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High public debt – the haunting worry

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Analysts say Vietnam is facing dual difficulties: it has to prepare for the period when ODA (official development capital) capital will decrease, and must also bear pressure as 50 percent of domestic debts will be due in three years. 

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50 percent of domestic debts will be due in three years

 

The Ministry of Planning and Investment (MPI) has estimated that the public debt per capita of VND35 million in 2018 would increase to VND40 million by 2020.

However, as commented by Ngo Tri Long, former director of the Price & Market Research Institute, when the public debt is still within the safety line, it is more important to discuss the payment capability.

The Ministry of Finance’s (MOF)  bulletin in April 2016 showed that Vietnam’s public debts increased by three times in 2010-2015. 

The report from the World Bank and MOF released in 2017 showed that Vietnam was among the countries with the fastest growing ratio of debt on GDP, about 10 percent within five years.

It is estimated that Vietnam’s public debt by 2026 would be twice as much as 2016, which was VND2,000 trillion. 

As such, Vietnam’s public debt would be higher than the average level of average-income countries, ASEAN, Latin America and Africa.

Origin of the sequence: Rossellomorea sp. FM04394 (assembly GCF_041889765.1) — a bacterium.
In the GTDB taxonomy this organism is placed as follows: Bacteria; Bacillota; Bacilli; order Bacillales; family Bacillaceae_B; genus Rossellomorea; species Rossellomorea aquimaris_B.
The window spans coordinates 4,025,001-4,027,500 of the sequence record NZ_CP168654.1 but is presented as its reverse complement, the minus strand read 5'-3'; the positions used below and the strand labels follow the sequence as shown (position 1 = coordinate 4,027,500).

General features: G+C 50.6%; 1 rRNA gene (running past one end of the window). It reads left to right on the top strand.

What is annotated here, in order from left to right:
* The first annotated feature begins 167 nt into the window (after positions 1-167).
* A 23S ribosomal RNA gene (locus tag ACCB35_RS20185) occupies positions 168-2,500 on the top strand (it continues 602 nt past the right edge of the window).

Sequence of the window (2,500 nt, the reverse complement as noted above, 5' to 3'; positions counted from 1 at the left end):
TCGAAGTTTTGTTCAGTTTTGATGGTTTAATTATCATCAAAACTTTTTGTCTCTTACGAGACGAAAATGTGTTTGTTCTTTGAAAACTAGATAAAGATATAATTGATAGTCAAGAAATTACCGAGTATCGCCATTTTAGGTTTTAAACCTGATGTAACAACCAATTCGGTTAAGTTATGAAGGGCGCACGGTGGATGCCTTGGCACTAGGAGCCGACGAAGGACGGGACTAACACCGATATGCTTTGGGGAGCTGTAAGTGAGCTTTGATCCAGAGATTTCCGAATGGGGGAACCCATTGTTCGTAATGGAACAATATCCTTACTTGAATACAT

Meanwhile, Vietnam is facing two challenges. First, the ODA capital will be decreasing as Vietnam is no longer classified as a poor country. Second, it will have to arrange money to pay domestic debts, 50 percent of which will mature in three years.

Tightening the belt to cover receipts/expenditures was a good solution to control the public debt. However, this has been an impossible mission for Vietnam for many years. The annual budget overexpenditure is equal to 3-4 percent of GDP.

According to MOF, the state budget collection in the first half of 2018 was VND651.7 trillion dong, while it had to spend VND59.3 trillion to pay debts. As such, the state budget had to pay VND330 billion for debts each day.

The second solution to control the public debts – expanding sources of revenue – is also not feasible. An MOF report showed that revenue in 2016 was higher than estimates in some fields – industry & trade and non-state economic sector (9.4 percent), housing and land (97.5 percent), and registration tax (19.8 percent). 

This means that the revenue increase did not come from improvement in the inner strength of the economy. The ICOR in 2011-2015 was two times higher than that in 1996-2000, a clear sign of the decline in production capacity.

The biggest concern, according to analysts, is the modest increase in the collection from import/export activities, just 0.5 percent higher than estimates. Meanwhile, exports are the major contributors to GDP growth.

 

Source: VNN

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